BRINGING DOWN THE HOUSE (PG-13, 107 minutes)

Steve Martin and Queen Latifah go full out for comedy as an uptight lawyer and the convict who turns his life upside down in "Bringing Down the House." They reap well-earned guffaws, yet this raucous farce about race and class isn't evenhanded: Most of the white characters have complex lives and personalities; the African American characters (except Latifah's) are jive-talking urban stereotypes.

Though rated PG-13, "Bringing Down the House" could be too bawdy for most teens under 15, with earthy sexual innuendo in the form of slang and Latifah teaching Martin seduction moves. Other mature elements include racial slurs, mild profanity, marijuana use, drinking and a teenage girl upset because a date tried to make her have sex.

Martin plays Peter, a divorced workaholic, and Latifah plays Charlene, who forges a relationship with him via a lawyers' Internet chat room. He thinks she's a blond attorney coming for a date. When she shows up, he tries to throw her out, but she moves in and insists he help clear her name. She wins over his kids (Kimberly J. Brown and Angus T. Jones), charms his hip colleague (a hilarious Eugene Levy) and knocks his elitist client (Joan Plowright) and several other bigots sideways.

AMANDLA! A REVOLUTION IN FOUR-PART HARMONY (PG-13, 103 minutes; limited release)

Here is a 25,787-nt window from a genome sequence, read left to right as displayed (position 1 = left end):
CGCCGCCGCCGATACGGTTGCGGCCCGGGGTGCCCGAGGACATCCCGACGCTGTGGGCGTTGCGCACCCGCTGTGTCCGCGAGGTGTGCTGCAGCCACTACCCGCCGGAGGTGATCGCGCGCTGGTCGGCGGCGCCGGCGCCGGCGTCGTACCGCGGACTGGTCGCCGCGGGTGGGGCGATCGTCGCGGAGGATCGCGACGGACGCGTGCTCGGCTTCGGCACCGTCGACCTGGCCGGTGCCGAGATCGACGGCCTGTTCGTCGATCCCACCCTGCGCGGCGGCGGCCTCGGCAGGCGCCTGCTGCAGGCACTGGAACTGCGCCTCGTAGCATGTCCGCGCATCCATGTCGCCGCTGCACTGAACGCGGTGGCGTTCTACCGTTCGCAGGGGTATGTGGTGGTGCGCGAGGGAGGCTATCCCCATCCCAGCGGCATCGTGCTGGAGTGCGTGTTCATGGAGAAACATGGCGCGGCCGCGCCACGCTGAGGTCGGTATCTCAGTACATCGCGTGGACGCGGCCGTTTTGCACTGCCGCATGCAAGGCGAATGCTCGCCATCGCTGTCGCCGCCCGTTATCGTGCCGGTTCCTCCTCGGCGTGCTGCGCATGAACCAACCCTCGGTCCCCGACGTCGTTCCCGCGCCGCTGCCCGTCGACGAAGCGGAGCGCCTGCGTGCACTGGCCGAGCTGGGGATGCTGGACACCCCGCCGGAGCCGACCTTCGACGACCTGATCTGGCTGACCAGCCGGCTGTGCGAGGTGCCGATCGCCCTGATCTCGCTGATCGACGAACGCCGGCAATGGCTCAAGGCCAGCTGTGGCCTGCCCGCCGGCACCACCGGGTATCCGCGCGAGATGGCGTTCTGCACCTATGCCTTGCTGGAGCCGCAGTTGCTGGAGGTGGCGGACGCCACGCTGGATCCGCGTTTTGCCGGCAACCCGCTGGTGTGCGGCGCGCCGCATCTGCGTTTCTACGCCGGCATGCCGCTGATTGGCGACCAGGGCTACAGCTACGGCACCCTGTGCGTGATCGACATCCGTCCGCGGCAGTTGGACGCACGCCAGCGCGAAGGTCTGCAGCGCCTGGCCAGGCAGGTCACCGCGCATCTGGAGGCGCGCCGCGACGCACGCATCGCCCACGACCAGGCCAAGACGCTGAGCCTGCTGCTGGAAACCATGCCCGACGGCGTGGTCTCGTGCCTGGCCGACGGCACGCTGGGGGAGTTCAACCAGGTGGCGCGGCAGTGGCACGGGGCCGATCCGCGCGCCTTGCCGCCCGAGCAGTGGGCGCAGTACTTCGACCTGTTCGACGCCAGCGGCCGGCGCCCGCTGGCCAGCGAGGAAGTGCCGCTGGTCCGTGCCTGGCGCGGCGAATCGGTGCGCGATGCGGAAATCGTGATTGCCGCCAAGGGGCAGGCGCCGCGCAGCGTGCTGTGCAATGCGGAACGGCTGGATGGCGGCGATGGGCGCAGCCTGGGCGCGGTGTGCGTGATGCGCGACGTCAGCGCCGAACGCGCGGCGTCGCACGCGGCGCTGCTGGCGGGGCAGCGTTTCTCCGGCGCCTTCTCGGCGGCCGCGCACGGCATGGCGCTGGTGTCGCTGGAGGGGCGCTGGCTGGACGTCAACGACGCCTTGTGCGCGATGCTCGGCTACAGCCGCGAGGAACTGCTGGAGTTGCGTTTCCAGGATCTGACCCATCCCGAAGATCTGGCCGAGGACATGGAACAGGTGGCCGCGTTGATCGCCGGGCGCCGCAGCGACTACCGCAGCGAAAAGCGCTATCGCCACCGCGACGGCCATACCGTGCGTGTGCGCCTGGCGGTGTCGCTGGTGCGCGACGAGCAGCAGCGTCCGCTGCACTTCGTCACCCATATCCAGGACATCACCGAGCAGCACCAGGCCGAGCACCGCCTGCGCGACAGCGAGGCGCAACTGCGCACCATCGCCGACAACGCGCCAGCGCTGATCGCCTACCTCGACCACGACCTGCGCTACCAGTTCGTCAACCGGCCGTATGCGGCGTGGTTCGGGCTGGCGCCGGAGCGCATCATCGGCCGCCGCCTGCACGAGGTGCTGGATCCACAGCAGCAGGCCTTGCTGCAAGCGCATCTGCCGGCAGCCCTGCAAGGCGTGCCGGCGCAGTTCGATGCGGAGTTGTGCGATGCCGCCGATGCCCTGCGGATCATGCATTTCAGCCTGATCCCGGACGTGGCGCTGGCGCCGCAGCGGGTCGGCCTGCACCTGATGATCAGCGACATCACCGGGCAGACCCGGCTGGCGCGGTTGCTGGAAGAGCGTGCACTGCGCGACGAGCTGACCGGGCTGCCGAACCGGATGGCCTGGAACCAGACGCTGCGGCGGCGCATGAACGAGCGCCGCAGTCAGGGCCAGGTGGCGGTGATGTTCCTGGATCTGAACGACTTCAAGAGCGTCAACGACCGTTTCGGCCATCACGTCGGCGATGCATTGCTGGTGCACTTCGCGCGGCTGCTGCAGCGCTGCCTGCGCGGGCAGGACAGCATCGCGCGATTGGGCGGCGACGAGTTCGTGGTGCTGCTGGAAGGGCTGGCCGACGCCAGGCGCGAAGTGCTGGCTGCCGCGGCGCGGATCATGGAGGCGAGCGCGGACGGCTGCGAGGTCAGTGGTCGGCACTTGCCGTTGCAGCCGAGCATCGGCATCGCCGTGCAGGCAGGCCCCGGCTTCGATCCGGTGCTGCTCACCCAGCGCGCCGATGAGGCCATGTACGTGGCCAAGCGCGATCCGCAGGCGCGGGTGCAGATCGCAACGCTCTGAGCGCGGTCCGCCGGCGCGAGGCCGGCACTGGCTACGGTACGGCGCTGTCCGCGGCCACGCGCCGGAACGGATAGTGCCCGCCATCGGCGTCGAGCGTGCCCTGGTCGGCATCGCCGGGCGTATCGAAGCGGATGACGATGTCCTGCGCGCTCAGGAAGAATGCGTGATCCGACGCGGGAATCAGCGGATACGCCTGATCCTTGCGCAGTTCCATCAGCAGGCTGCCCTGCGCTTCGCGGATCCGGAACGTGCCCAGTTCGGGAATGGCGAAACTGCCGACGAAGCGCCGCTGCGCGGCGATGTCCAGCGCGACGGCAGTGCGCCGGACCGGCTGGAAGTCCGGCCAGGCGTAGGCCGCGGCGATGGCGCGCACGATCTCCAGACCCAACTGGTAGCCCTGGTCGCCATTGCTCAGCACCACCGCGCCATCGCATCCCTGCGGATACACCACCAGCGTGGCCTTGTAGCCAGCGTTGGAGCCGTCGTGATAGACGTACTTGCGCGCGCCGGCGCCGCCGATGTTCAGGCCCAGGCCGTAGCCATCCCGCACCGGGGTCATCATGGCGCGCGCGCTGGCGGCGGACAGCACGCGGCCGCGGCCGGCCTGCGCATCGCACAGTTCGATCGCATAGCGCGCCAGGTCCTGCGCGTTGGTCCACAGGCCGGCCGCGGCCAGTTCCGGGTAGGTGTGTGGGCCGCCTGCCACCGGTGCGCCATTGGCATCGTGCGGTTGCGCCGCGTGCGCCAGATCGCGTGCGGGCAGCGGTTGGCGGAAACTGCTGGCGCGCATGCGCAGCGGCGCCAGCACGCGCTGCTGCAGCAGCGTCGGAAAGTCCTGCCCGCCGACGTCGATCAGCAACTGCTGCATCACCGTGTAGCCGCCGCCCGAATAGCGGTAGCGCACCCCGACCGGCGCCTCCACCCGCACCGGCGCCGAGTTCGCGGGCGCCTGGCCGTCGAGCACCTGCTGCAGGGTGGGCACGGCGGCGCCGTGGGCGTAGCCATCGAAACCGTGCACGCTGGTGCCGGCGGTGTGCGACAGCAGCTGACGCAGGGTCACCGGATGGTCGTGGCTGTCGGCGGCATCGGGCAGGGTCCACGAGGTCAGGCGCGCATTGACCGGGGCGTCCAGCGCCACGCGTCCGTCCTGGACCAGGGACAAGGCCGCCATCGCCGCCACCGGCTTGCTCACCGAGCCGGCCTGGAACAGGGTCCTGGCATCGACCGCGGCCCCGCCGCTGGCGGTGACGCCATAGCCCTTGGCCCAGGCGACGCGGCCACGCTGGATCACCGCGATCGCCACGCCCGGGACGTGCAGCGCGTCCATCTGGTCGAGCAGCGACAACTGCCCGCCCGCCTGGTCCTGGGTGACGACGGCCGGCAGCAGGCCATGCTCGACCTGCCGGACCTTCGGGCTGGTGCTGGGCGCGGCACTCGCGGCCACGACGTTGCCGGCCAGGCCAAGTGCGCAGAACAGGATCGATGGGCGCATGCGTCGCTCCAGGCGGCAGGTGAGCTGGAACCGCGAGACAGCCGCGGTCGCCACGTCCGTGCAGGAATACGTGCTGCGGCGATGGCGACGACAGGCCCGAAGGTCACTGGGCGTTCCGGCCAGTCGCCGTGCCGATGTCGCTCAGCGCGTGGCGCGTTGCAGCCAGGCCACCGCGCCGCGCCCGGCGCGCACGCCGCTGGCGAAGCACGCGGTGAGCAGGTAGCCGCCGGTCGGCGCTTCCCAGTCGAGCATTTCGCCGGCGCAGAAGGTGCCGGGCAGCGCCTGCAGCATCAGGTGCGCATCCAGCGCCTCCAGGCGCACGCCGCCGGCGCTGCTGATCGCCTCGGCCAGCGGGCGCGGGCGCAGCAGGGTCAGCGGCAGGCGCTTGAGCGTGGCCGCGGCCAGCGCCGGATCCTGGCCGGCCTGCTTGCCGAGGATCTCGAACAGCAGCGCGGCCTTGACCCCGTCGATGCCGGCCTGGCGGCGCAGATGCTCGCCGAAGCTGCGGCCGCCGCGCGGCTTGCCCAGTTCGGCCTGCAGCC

This enlightening -- and foot-stomping -- documentary about the role of protest songs in the struggle against the racist apartheid regime in South Africa from the 1950s to the 1990s should inspire socially conscious high schoolers. Filmmaker Lee Hirsch uses archival concert films, interviews with South African musical greats, among them singer Miriam Makeba, trumpeter Hugh Masekela and jazz pianist Abdullah Ibrahim (all of whom lived in exile at times), along with harrowing news footage of uprisings and police crackdowns. Some of that material is grim viewing, but not graphic. The interviews contain occasional profanity and muted verbal descriptions of prison hangings and torture. "Amandla!" (the Zulu word for "power") ends in triumph, with Nelson Mandela's release from prison and election to the presidency in 1994. Its spirit may inspire teens to delve into the American civil rights movement and its music.

TEARS OF THE SUN (R, 121 minutes)

A gripping action movie, "Tears of the Sun" takes on more serious themes as well, but with limited success. Inappropriate for high schoolers under 16, it portrays murderous ethnic cleansing with harrowing immediacy as rebel soldiers shoot and rape African villagers. The atrocities are shown with a non-exploitive subtlety that doesn't diminish their intensity or heinousness. While most of the war violence isn't graphic by R standards, it is occasionally gory. There's also profanity.

Bruce Willis as Lt. A.K. Waters leads a squadron of Navy SEALs into Nigeria during a (fictional) rebel takeover to rescue a doctor (Monica Bellucci, sporting too much mascara and cleavage) at a Catholic mission. When she refuses to leave without the refugees in her care, he breaks his career-long rule (and his orders) by getting involved. He and his men decide to help the group across the border, though the rebel army is in hot pursuit. High schoolers may find the movie inspiring because it shows U.S. fighters ignoring their orders and risking their lives to help the Wretched of the Earth. But the movie's premise seems far too simple for these complicated times.